That paragraph opens a devastating eight-part series published this month by The Times-Picayune of New Orleans about how the state’s largely private prison system profits from high incarceration rates and tough sentencing, and how many with the power to curtail the system actually have a financial incentive to perpetuate it. (more…)
By Alan Bean
It is good to see Human Rights Watch tackling the issue of aging prisoners. I will never forget talking to Joe Moore, a brittle diabetic with bad knees, through the Plexiglass in the visitation room of a Texas prison. The folks handling the medical contract for the state prison system were trying to cut expenses. A doctor decided to take Joe off his insulin to see if he really needed the medication. First Joe lost his balance; then his tongue doubled in size, then his eyesight went. When Joe told the guards he was too sick to work, they forced him to dress and join the kitchen detail. Joe tried to comply, but he fell unconscious to the floor of his cell and came within a whisker of death. Without influential supporters in the free world, Joe would have died behind bars.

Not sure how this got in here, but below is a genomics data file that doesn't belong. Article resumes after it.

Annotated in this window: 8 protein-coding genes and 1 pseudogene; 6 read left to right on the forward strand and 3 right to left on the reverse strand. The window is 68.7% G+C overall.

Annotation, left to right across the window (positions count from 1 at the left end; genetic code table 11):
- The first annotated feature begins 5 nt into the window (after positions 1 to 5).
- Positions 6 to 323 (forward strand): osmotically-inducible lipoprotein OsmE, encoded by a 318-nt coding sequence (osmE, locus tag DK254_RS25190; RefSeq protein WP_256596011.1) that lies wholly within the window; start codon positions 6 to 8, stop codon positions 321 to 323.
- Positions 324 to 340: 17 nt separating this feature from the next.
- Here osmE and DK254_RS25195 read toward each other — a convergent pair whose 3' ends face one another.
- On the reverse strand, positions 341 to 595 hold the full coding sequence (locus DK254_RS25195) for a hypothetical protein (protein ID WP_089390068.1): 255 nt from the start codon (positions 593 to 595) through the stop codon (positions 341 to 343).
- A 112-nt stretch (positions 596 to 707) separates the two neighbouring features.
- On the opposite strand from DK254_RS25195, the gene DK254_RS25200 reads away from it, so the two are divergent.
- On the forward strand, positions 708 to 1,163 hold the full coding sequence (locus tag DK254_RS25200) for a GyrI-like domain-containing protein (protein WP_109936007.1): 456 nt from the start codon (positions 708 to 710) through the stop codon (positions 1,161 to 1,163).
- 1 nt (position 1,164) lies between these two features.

Joe Moore died a few years after being exonerated and released from prison. His friends were with him and he was able to buy a little farm and work his own cattle after release. He left this world with his dignity intact.
And then I think of Ramsey Muniz, the Latino politician and civil rights legend currently housed in a federal prison in Beaumont, Texas. Ramsey is 70 years old and can’t walk without the help of a cane. Like Joe Moore, Muniz is the victim of a shady drug bust and a rigged trial. But what if, like most prisoners, Joe and Ramsey were guilty as charged? Does it make any sense to warehouse aging men and women, at an average cost of $50,000 a year, who no longer represent a threat to public safety?
The excellent eight-part series on Louisiana incarceration in the Times-Picayune emphasized the growing geriatric wing of the state’s notorious Angola prison. Decades of life without parole sentencing have created a pitiless system bereft of compassion and common sense.